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by Joe Turner | March 10, 2009


We could be headed into a recession. Are you prepared? Do you know how to find and win a job in a smaller, more competitive job market?

Here are six winning resolutions to maximize your chances of scoring a secure paycheck in 2008:

1) Get in the game:

If you're serious about finding employment, become proactive. Stretch yourself, get out of your comfort zone and aggressively search beyond the listed jobs you find on the Internet. This requires a game plan and the expectation that you're going to win this game. Decide to excel and achieve at your job search.

Do something every day to further your search. Positive action diminishes anxiety and other negative feelings. This goes beyond survival of the fittest. For anyone who wants to succeed, it requires an iron will and determination. You will not be defeated by this job search process. You will prevail and you will outlast this challenge. Remind yourself of that.

2) Lose the neediness:

Take the words "desperate" and "defeat" out of your vocabulary. Employers can sense neediness and they won't hire you. If you present yourself with a sense of desperation, you're bringing your anxiety and fears to the table. Rather, focus on what you can do for an employer. Don't focus on your needs. Instead, focus on what the employer needs, and this leads us to resolution No. 3.

3) Think ROI:

Employers don't hire people to be liabilities on their balance sheets. They hire people to be assets (to provide a "return on investment," or ROI) and to solve a problem. To do this, demonstrate clear benefits that you offer them.

Take a look at your skills, experience, abilities and talents. Determine how you can best help the employer either

make money or save money. Turn your skills and talents into benefits that an employer understands and appreciates. Pull out examples from your past work experience. Ask yourself, "How did my work save time or money, make money or otherwise improve the overall situation for my employer?"

Education and skills, while valuable, do not translate into benefits. What can you do for this employer that your competitors can't? You have a unique set of skills, experiences and talents. Turn them into a "unique selling proposition" for the employer.

4) Widen your network

In the past, it was easier to find work by responding to ads found in the newspaper or on the Internet. That was before the bar was raised. Now it's foolhardy to limit yourself to ads on the Internet and expect success. Aggressively seek out those 80 percent of jobs that are not advertised.

Start widening your network both in person and online. Begin by making some new contacts each week through local events or related professional meetings. Online, you can add your bio to LinkedIn, Spoke and even MySpace, for starters. Don't forget family, friends and neighbors who might know someone. Job searching is tough enough. Don't isolate yourself behind a computer screen.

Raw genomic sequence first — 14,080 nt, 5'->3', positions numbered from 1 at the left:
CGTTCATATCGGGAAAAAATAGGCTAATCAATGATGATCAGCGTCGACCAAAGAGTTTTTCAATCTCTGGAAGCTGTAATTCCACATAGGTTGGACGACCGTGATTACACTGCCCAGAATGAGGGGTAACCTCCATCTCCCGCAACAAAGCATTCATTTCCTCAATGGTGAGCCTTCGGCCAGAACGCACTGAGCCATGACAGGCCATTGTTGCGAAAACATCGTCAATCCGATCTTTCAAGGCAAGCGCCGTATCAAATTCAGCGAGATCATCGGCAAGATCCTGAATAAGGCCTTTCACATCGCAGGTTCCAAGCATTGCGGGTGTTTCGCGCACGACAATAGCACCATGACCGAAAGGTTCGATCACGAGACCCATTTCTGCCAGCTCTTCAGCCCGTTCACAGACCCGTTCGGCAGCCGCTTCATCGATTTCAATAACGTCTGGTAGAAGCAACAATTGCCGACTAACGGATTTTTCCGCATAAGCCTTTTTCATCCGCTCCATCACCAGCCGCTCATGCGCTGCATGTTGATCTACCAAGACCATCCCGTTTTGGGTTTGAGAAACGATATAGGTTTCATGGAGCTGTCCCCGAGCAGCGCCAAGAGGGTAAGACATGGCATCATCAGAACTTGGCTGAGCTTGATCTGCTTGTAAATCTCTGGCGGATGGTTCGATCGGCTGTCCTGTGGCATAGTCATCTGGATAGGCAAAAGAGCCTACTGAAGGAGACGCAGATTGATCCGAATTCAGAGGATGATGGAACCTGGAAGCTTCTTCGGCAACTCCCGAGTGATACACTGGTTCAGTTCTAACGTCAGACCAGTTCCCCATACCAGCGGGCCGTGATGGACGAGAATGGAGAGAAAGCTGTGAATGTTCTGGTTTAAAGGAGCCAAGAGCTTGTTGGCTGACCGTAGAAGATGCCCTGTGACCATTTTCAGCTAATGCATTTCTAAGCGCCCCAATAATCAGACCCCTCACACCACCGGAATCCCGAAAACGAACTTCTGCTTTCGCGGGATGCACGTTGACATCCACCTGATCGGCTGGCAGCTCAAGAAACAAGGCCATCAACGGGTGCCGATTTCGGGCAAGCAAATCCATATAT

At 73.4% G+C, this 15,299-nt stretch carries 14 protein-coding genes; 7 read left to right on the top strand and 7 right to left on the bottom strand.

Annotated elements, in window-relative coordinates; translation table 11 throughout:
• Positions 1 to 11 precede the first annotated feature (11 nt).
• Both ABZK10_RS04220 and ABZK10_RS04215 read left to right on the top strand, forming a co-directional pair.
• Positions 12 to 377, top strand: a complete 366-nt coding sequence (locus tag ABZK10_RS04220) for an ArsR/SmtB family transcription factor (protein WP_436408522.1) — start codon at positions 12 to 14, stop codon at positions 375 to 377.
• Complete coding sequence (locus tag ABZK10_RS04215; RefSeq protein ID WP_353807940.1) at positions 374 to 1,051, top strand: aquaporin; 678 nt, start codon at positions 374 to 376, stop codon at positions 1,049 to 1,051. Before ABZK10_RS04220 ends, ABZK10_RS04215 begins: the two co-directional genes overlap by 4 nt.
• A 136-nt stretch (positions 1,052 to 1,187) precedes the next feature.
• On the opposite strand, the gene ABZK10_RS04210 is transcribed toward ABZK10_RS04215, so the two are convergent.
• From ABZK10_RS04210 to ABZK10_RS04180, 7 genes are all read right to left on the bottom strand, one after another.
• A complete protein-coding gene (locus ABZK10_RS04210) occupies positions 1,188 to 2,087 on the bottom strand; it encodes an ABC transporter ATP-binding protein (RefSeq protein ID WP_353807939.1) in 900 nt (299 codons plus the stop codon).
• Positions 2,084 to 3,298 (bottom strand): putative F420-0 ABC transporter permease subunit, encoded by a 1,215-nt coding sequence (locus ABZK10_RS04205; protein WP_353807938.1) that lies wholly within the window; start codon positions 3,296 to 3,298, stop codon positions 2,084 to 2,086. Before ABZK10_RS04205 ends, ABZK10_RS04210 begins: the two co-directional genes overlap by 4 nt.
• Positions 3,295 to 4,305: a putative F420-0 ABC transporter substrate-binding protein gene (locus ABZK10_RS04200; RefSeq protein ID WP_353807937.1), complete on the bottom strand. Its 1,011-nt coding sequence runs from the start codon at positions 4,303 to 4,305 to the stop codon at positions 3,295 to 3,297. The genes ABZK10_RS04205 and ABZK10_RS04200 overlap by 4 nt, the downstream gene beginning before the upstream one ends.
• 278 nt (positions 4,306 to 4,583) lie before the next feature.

5) Be persistent

Nothing worth having is ever easy to achieve. There is a lot of rejection in job search. Sometimes it seems as if you'll never get a "yes." Remember what good sales people already know: That winning a sale, a job, or any other goal is a numbers game. Commission sales people will tell you that every "no" is one step closer to a "yes." When you can see your process from a more objective viewpoint, knowing that you're one more rejection closer to a "yes," you'll be less inclined to take the "no's" personally, and less likely to get discouraged.

6) Inoculate yourself against negative messages

Succeeding at a job search is a mental process, and negative input from anywhere can poison your outlook and encourage fear, discouragement, anxiety and other negative emotions. Associate with positive people and protect yourself from all types of negativity. A job search can be a big undertaking. You need all of the assets and advantages that you can possibly bring to the party. You can't afford to be exposed to the negativity of others. This includes friends, relatives and negativity from newspapers, magazines and TV. Read books and articles that motivate, encourage and inspire you. Avoid anything and anyone that doesn't fall into this category.


The job search market will only get tougher and more competitive in 2008. Get an early edge by implementing these six resolutions now to catapult your job search into the fast lane in a tightening job market.

As a recruiter, Joe Turner has spent the past 15 years finding and placing top candidates in some of the best jobs of their careers. Author of Job Search Secrets Unlocked, Joe has interviewed on radio talk shows and offers free insider job search secrets at:


Filed Under: Job Search

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